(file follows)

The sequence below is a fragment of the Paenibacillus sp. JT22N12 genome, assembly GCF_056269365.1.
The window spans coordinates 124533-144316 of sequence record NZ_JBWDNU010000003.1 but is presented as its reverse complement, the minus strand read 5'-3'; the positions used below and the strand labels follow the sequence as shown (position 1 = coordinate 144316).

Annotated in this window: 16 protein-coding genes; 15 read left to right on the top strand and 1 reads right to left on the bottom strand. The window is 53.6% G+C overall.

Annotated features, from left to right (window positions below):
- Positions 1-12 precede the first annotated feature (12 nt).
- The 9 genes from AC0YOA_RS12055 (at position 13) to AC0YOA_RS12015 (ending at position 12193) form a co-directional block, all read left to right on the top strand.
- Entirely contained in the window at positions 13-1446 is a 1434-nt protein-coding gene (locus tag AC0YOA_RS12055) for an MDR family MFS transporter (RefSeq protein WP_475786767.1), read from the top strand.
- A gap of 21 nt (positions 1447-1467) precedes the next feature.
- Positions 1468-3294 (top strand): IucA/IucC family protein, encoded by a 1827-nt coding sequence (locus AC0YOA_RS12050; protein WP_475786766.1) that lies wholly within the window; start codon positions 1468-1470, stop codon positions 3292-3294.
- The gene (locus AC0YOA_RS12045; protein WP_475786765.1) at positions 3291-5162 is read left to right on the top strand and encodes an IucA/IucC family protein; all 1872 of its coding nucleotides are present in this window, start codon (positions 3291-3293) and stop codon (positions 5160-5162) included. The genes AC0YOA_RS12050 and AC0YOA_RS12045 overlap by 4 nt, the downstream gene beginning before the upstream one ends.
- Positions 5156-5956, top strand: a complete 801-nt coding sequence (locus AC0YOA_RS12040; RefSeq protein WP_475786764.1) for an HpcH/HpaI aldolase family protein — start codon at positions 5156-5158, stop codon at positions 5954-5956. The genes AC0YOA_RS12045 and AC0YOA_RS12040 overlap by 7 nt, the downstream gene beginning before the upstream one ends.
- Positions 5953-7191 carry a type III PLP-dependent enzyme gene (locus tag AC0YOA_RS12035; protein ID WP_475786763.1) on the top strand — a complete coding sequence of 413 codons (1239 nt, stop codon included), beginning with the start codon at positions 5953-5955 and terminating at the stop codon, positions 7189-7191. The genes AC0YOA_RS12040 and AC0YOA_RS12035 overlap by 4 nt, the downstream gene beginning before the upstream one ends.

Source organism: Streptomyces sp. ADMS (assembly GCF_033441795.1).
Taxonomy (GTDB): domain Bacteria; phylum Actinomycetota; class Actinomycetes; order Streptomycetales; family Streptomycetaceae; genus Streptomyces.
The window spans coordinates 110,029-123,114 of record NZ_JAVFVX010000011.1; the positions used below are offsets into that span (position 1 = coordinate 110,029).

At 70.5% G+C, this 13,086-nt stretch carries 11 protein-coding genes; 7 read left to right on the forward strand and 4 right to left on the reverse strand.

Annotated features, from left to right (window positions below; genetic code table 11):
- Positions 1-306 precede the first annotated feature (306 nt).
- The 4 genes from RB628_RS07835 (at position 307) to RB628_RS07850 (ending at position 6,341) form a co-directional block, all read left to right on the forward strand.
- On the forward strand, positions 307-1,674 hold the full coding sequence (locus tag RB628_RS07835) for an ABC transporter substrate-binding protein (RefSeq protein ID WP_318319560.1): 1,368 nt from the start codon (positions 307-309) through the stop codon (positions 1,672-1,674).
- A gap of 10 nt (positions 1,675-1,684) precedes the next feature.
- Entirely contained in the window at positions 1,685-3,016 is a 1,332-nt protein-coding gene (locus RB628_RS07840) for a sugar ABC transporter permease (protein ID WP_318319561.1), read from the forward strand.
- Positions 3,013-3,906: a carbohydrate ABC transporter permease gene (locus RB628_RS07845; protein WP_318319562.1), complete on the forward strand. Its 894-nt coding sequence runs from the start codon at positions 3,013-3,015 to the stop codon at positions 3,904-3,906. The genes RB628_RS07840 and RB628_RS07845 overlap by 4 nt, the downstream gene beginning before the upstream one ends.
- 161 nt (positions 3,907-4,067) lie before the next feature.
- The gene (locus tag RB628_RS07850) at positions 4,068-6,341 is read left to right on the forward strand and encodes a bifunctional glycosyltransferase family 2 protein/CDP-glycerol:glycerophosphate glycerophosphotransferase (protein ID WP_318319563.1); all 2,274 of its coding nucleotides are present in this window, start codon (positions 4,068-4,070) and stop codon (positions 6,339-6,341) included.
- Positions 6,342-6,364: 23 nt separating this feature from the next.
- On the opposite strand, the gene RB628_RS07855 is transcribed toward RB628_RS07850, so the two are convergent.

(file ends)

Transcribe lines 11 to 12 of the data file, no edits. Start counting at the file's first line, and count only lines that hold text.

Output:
- Positions 5156-5956, top strand: a complete 801-nt coding sequence (locus AC0YOA_RS12040; RefSeq protein WP_475786764.1) for an HpcH/HpaI aldolase family protein — start codon at positions 5156-5158, stop codon at positions 5954-5956. The genes AC0YOA_RS12045 and AC0YOA_RS12040 overlap by 7 nt, the downstream gene beginning before the upstream one ends.
- Positions 5953-7191 carry a type III PLP-dependent enzyme gene (locus tag AC0YOA_RS12035; protein ID WP_475786763.1) on the top strand — a complete coding sequence of 413 codons (1239 nt, stop codon included), beginning with the start codon at positions 5953-5955 and terminating at the stop codon, positions 7189-7191. The genes AC0YOA_RS12040 and AC0YOA_RS12035 overlap by 4 nt, the downstream gene beginning before the upstream one ends.